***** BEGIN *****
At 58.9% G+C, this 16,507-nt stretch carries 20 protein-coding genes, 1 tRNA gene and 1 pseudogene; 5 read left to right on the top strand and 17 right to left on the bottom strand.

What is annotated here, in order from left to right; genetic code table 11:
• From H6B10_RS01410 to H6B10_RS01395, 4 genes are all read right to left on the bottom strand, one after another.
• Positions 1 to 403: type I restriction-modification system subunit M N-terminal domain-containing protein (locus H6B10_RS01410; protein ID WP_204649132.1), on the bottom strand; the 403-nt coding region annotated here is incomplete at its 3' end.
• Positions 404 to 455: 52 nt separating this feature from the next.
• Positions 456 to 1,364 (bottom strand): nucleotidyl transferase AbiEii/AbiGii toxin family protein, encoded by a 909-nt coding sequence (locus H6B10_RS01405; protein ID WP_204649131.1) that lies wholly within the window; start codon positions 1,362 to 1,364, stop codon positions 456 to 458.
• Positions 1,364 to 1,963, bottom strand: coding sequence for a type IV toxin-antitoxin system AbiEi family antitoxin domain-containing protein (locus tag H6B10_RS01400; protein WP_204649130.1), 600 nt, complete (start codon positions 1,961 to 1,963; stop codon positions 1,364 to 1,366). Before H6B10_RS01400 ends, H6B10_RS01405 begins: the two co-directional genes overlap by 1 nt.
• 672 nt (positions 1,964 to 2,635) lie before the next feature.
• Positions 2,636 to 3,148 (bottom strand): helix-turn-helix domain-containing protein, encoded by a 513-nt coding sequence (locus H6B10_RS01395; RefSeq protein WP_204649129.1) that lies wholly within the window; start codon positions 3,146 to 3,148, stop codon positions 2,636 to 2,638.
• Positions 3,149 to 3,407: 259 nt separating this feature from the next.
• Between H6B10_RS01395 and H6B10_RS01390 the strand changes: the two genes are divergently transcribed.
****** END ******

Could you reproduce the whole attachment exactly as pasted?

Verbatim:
At 58.9% G+C, this 16,507-nt stretch carries 20 protein-coding genes, 1 tRNA gene and 1 pseudogene; 5 read left to right on the top strand and 17 right to left on the bottom strand.

What is annotated here, in order from left to right; genetic code table 11:
• From H6B10_RS01410 to H6B10_RS01395, 4 genes are all read right to left on the bottom strand, one after another.
• Positions 1 to 403: type I restriction-modification system subunit M N-terminal domain-containing protein (locus H6B10_RS01410; protein ID WP_204649132.1), on the bottom strand; the 403-nt coding region annotated here is incomplete at its 3' end.
• Positions 404 to 455: 52 nt separating this feature from the next.
• Positions 456 to 1,364 (bottom strand): nucleotidyl transferase AbiEii/AbiGii toxin family protein, encoded by a 909-nt coding sequence (locus H6B10_RS01405; protein ID WP_204649131.1) that lies wholly within the window; start codon positions 1,362 to 1,364, stop codon positions 456 to 458.
• Positions 1,364 to 1,963, bottom strand: coding sequence for a type IV toxin-antitoxin system AbiEi family antitoxin domain-containing protein (locus tag H6B10_RS01400; protein WP_204649130.1), 600 nt, complete (start codon positions 1,961 to 1,963; stop codon positions 1,364 to 1,366). Before H6B10_RS01400 ends, H6B10_RS01405 begins: the two co-directional genes overlap by 1 nt.
• 672 nt (positions 1,964 to 2,635) lie before the next feature.
• Positions 2,636 to 3,148 (bottom strand): helix-turn-helix domain-containing protein, encoded by a 513-nt coding sequence (locus H6B10_RS01395; RefSeq protein WP_204649129.1) that lies wholly within the window; start codon positions 3,146 to 3,148, stop codon positions 2,636 to 2,638.
• Positions 3,149 to 3,407: 259 nt separating this feature from the next.
• Between H6B10_RS01395 and H6B10_RS01390 the strand changes: the two genes are divergently transcribed.